Will Dramatically Cut Largest Source of Deadly Diesel Pollution in State
SACRAMENTO, Calif., Dec. 12 /PRNewswire-USNewswire/ -- The California Air Resources Board today approved two diesel truck regulations that will dramatically cut the largest source of diesel pollution in the state and are the first of their kind in the United States, according to Environmental Defense Fund (EDF). The Air Resource Board estimates that the truck regulations are expected to save 9,400 lives between 2010 and 2025 and greatly reduce health care costs.
"In passing these rules, California will continue to lead a nationwide movement to protect our most vulnerable citizens and reduce health care costs by placing highly cost-effective controls on diesel engines," testified Dr. John Balbus, EDF's chief health scientist and a member of the National Academy of Science Board on Environmental Studies and Toxicology (http://www.edf.org/documents/8955_Balbus-CA-Truck-Testimony.pdf), during the public meeting this morning before the Air Resources Board voted to approve the rule late today. "The scientific literature is overflowing with studies documenting harm from diesel emissions to the lungs, the immune system, the heart and cardiovascular system, even the developing brain."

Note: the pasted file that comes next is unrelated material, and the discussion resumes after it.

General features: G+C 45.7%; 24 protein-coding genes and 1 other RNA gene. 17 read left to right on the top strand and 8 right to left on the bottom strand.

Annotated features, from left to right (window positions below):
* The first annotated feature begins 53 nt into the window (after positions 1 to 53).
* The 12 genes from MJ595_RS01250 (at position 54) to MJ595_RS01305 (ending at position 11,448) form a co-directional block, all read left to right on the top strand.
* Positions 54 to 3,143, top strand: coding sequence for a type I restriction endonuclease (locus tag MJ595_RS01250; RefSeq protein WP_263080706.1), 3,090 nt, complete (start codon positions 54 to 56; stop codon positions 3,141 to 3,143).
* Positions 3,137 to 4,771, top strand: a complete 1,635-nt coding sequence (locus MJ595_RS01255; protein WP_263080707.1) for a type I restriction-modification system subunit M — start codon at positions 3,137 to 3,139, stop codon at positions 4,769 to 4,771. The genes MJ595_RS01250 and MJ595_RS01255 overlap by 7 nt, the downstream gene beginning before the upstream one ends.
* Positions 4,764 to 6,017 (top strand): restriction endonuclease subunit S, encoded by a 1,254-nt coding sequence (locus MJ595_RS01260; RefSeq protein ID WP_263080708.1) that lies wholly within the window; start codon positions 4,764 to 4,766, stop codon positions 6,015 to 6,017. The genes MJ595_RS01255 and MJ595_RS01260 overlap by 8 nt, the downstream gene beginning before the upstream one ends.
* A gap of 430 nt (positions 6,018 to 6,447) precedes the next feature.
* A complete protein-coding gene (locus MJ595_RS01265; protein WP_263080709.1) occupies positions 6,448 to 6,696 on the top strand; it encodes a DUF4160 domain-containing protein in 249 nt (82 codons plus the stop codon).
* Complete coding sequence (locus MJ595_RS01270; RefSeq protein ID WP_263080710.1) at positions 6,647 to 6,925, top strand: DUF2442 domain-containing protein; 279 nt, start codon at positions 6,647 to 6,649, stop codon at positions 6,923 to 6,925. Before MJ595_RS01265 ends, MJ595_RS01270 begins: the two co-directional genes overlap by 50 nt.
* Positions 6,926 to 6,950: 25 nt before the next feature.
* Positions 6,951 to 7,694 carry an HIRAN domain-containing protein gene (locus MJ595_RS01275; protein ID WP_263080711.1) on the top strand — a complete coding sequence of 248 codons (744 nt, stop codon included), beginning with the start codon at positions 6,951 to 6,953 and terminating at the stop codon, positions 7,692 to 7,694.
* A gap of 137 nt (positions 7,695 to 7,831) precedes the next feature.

Retrofitting these trucks with particulate matter filters can reduce diesel soot up to 85 percent, and upgrading to newer trucks to meet EPA's latest engine standards can reduce smog-forming nitrogen oxide up to about 90%. The state is offering truckers more than $1 billion in funding to offset the costs of complying with the new rules.
"We should be positive about the overall outcome: we are on a path to reduce deadly diesel emissions," said Camille Kustin, an EDF policy analyst based in Sacramento. "However, we'll be moving along that path slower than we had hoped."
Diesel trucks are the largest emitter of toxic diesel particulate matter in the state due to a combination of lagging emission standards, the long life of the diesel engine, and the high number of miles each truck travels. The newest diesel trucks are much cleaner than their predecessors thanks to recent EPA regulations, but the natural turnover of trucks will not happen fast enough in order for the state to meet federal clean air requirements and to achieve near and long term health benefits. There are more than 900,000 diesel trucks in California, but they produce more than double the amount of the particulate matter and nitrogen oxide from all of the state's 20 million passenger cars and trucks.
Environmental Defense Fund, a leading national nonprofit organization, represents more than 500,000 members nationwide and 100,000 in California. Since 1967, Environmental Defense Fund has linked science, economics, law and innovative private-sector partnerships to create breakthrough solutions to the most serious environmental problems. For more information, visit www.edf.org
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|SOURCE Environmental Defense Fund|
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